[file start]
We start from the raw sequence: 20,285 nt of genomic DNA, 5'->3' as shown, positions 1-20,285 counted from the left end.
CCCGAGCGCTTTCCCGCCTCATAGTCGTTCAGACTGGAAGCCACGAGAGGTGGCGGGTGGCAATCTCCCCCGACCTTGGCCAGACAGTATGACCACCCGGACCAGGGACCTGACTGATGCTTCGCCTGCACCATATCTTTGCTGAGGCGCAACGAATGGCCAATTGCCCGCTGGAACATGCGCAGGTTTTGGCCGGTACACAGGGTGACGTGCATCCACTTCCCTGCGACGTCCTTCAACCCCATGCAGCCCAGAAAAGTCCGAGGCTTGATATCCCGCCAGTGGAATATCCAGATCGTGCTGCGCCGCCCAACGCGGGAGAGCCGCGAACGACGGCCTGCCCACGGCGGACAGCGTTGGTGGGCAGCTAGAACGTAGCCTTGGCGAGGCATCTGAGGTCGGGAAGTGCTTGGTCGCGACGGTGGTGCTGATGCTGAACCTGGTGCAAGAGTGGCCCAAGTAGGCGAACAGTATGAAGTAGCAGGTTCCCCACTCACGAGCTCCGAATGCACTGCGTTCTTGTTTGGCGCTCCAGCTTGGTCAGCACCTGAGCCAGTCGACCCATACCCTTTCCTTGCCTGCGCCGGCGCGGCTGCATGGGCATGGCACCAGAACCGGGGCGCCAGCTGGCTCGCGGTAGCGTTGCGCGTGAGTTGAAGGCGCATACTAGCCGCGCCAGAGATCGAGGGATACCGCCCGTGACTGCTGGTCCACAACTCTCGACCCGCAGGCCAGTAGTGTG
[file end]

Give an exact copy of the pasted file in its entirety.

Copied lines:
We start from the raw sequence: 20,285 nt of genomic DNA, 5'->3' as shown, positions 1-20,285 counted from the left end.
CCCGAGCGCTTTCCCGCCTCATAGTCGTTCAGACTGGAAGCCACGAGAGGTGGCGGGTGGCAATCTCCCCCGACCTTGGCCAGACAGTATGACCACCCGGACCAGGGACCTGACTGATGCTTCGCCTGCACCATATCTTTGCTGAGGCGCAACGAATGGCCAATTGCCCGCTGGAACATGCGCAGGTTTTGGCCGGTACACAGGGTGACGTGCATCCACTTCCCTGCGACGTCCTTCAACCCCATGCAGCCCAGAAAAGTCCGAGGCTTGATATCCCGCCAGTGGAATATCCAGATCGTGCTGCGCCGCCCAACGCGGGAGAGCCGCGAACGACGGCCTGCCCACGGCGGACAGCGTTGGTGGGCAGCTAGAACGTAGCCTTGGCGAGGCATCTGAGGTCGGGAAGTGCTTGGTCGCGACGGTGGTGCTGATGCTGAACCTGGTGCAAGAGTGGCCCAAGTAGGCGAACAGTATGAAGTAGCAGGTTCCCCACTCACGAGCTCCGAATGCACTGCGTTCTTGTTTGGCGCTCCAGCTTGGTCAGCACCTGAGCCAGTCGACCCATACCCTTTCCTTGCCTGCGCCGGCGCGGCTGCATGGGCATGGCACCAGAACCGGGGCGCCAGCTGGCTCGCGGTAGCGTTGCGCGTGAGTTGAAGGCGCATACTAGCCGCGCCAGAGATCGAGGGATACCGCCCGTGACTGCTGGTCCACAACTCTCGACCCGCAGGCCAGTAGTGTG